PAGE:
Somatic mutation analysis

To evaluate somatic mutations and assess tumor mutation burden (TMB), we utilized the “maftools” R package (45, 46). Somatic mutation data was obtained from the TCGA database and analyzed to identify non-synonymous somatic mutations. We then calculated TMB scores by dividing the number of non-synonymous somatic mutations by the total size of the genome in megabases.

Immune landscape analysis

The Tumor Immune Dysfunction and Exclusion (TIDE) framework is a computational tool that evaluates the potential for tumor immune evasion using gene expression profiles of cancer samples (47, 48). TIDE scores computed for each tumor sample serve as biomarkers to predict the response to immune checkpoint blockade, including anti-PD1 and anti-CTLA4, across different cancer types. We employed five algorithms to evaluate immune cell infiltration in the tumor microenvironment: TIMER, EPIC, xCELL, CIBERSORT, and MCPcount (49, 50). These algorithms enable a comprehensive evaluation of the immune cell landscape in the tumor microenvironment.

Chemotherapy response and small-molecule drugs

Data from the Genomics of Drug Sensitivity in Cancer (GDSC) database were analyzed to predict chemotherapy response in HCC patients (51). The half-maximal inhibitory concentration (IC50) calculated using the “pRRophetic” R package was used to indicate response to chemotherapy drugs (52). To identify potential new targets for HCC treatment, the gene expression profiles of high-risk and low-risk patient groups were compared using the Connectivity Map (CMap) reference dataset (53). Specifically, differentially expressed genes were identified and ranked based on their enrichment in the CMap dataset. A drug was considered a potential target if the enrichment score was between -1 and 0 and the adjusted p-value was less than 0.05.

Survival analysis and machine learning

We established a Lasso regression model using the “glmnet” package and utilized 10-fold cross-validation to select the optimal Lambda value, enhancing the interpretability and predictive accuracy of the model. The Lambda value of 0.0024 was optimal for minimizing the cross-validation error. We determined the coefficients of each gene using multivariate Cox analysis and generated the final regression model with the selected Lambda value. At the Lambda value of 0.0024, IRAK1, PSMD11, CHMP2A, PTRH2, SFN, YWHAB, PSMD3, TP53BP2, and PSMA4 were identified as the most important genes for predicting STATUS, with a calculated scoring formula of:.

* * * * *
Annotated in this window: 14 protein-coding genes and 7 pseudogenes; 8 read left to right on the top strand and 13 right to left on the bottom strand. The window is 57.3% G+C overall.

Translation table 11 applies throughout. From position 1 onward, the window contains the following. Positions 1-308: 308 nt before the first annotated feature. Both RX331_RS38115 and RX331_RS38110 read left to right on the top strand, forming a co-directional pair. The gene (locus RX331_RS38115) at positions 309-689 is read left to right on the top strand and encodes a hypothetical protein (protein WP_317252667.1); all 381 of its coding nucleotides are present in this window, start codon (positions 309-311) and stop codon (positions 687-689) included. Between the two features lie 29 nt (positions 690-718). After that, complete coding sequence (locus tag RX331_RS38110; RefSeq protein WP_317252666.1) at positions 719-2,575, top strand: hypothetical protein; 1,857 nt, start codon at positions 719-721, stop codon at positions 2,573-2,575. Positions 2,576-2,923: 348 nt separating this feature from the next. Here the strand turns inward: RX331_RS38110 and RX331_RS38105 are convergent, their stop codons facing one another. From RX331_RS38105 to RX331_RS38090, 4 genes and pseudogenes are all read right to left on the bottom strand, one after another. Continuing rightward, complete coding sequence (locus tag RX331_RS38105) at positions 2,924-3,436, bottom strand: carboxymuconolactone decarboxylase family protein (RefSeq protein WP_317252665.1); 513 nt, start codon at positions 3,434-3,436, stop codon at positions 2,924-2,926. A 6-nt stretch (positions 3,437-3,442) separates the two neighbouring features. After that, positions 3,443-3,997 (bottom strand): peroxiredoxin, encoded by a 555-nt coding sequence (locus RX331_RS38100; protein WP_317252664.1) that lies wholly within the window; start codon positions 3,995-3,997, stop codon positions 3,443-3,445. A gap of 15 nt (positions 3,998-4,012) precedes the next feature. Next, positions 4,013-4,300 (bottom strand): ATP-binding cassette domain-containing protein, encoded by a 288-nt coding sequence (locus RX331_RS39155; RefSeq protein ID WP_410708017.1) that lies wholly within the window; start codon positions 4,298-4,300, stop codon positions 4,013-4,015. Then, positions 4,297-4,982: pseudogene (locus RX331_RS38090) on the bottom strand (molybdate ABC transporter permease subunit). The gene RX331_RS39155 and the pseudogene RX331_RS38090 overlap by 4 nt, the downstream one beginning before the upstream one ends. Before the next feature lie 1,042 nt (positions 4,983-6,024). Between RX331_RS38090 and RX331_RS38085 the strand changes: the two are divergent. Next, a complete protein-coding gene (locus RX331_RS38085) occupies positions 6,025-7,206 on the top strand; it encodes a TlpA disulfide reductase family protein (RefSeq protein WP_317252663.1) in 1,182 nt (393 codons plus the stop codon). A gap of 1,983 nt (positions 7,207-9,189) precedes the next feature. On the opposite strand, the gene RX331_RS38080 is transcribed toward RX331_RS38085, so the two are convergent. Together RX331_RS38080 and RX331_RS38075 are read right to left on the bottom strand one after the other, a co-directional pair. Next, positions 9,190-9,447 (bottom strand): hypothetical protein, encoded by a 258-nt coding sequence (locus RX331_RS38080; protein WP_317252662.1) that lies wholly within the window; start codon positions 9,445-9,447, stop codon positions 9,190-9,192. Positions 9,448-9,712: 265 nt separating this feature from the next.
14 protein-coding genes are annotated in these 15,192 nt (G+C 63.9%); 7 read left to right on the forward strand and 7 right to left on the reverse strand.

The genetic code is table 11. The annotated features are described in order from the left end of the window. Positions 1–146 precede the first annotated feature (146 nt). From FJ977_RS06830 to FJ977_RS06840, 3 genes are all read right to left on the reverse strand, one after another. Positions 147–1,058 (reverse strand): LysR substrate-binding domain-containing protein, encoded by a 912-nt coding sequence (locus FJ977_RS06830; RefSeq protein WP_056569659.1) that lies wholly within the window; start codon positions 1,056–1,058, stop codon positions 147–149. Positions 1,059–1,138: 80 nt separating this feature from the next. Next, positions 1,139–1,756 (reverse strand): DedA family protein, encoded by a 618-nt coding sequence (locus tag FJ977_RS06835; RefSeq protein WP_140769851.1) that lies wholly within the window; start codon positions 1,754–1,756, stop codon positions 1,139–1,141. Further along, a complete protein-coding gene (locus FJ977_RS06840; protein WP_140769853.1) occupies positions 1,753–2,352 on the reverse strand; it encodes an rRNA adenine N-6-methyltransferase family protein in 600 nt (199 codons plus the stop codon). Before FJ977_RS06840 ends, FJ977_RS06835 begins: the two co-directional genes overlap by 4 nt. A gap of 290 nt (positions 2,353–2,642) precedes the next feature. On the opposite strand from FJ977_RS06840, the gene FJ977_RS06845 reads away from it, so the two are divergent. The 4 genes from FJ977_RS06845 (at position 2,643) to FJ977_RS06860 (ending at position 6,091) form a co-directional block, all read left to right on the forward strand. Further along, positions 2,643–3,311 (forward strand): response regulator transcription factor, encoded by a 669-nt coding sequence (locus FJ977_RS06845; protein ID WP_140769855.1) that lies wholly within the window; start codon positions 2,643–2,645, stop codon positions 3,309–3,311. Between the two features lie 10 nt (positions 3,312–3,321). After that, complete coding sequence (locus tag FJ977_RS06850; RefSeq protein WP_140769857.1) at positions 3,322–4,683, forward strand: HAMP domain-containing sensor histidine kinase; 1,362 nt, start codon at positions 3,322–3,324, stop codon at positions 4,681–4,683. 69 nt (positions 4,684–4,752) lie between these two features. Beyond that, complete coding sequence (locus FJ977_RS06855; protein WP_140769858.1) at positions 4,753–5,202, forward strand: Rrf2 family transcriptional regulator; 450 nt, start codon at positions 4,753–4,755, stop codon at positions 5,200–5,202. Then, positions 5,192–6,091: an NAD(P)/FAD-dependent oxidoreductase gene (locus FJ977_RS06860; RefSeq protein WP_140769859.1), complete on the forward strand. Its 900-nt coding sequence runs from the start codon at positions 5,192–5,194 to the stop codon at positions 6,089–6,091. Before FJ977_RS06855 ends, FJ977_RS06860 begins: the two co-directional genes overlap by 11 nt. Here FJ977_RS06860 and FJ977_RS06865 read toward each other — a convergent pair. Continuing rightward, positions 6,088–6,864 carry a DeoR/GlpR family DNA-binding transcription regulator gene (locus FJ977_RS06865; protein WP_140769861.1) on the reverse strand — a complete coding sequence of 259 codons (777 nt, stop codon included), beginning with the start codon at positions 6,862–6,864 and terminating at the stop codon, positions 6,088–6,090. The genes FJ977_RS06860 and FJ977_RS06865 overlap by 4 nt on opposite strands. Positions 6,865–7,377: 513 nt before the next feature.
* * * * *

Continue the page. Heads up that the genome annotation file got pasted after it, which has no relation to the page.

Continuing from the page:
We initially divided patients into two groups based on the risk coefficient value using the percentile (50%) and classified them as either the high HPAN-index or low HPAN-index groups. Subsequently, we used the “survfit” function in the R software package “survival” to analyze the prognostic differences between the two groups. The log-rank test method was employed to evaluate the significance of the prognostic differences between the samples in different groups.

Cell proliferation, western blot, and invasion assays

The inhibitory effect of sorafenib on cell growth was assessed using the Cell Counting Kit-8 (CCK-8, Dojindo Kumamoto, Japan). Cells were plated at a density of 5,000 cells per well in 96-well plates. Following an initial 8-hour incubation period, the cells were treated with sorafenib at the prescribed doses or left untreated for 48 hours. Specific monitoring steps can be referred to in the instructions provided by the CCK-8 kit. Western blotting was carried out in the manner previously mentioned (54).

For the Matrigel invasion experiment, 1:8 diluted Matrigel matrix gel coating from Corning (ME) was applied to the chamber. DMEM plates without FBS were utilized to inject 2 × 106 cells per group. DMEM supplemented with 20% fetal bovine serum was added to the lower chamber, while mitomycin C was administered to the upper chamber to prevent cell proliferation. After a 48-hour incubation, the submembrane surface-invading tumor cells were fixed with 4% methanol and stained with 0.1% crystal violet. Each sample was counted across × 100 microscopic fields. All assays were performed in triplicate to ensure reliability.

Construction of sorafenib-resistant cell lines and RNA interference

The resis-PLC cells were generated from PLC cells using a protocol involving continuous exposure to increasing concentrations of sorafenib, followed by stepwise selection (55). The cells were collected every 3-4 days, passaged, and cultured in DMEM media containing progressively higher concentrations of sorafenib until they could grow steadily in its presence.

Small interfering RNA (siRNA) oligonucleotides specific to the target gene were used to knockdown expression. Cells were transfected with siRNA oligonucleotides using Lipofectamine 3000 (Invitrogen) according to the manufacturer’s protocol. The siRNA sequences for the YWHAB gene were as follows: si-1 5’-GCTGAATTGGATACGCTGAAT-3’, si-2 5’-CCAATGCTACACAACCAGAAA-3’, and si-NC 5’-UUCUCCGAACGUGUCACGUdTdT-3’. The RNA duplexes were synthesized by Genomeditech (Shanghai, China). Knockdown efficiency was assessed by western blotting.

Statistical analysis

Statistical evaluations were conducted utilizing R software (v.4.1.0). Continuous variables were displayed as mean ± standard deviation (SD), while categorical variables were shown as frequency (percentage). The Student’s t-test or Wilcoxon test examined differences between two groups concerning continuous variables contingent upon data normality assumptions. The chi-square or Fisher’s exact test was applied to categorical variables based on anticipated frequency counts. A two-sided P-value below 0.05 was deemed statistically significant across all tests. The Kaplan-Meier technique was implemented for survival assessment, and the log-rank test was adopted to compare group variations. Multivariate survival analysis utilized Cox proportional hazards regression. All analyses were conducted by a professional statistician with over 5 years of experience.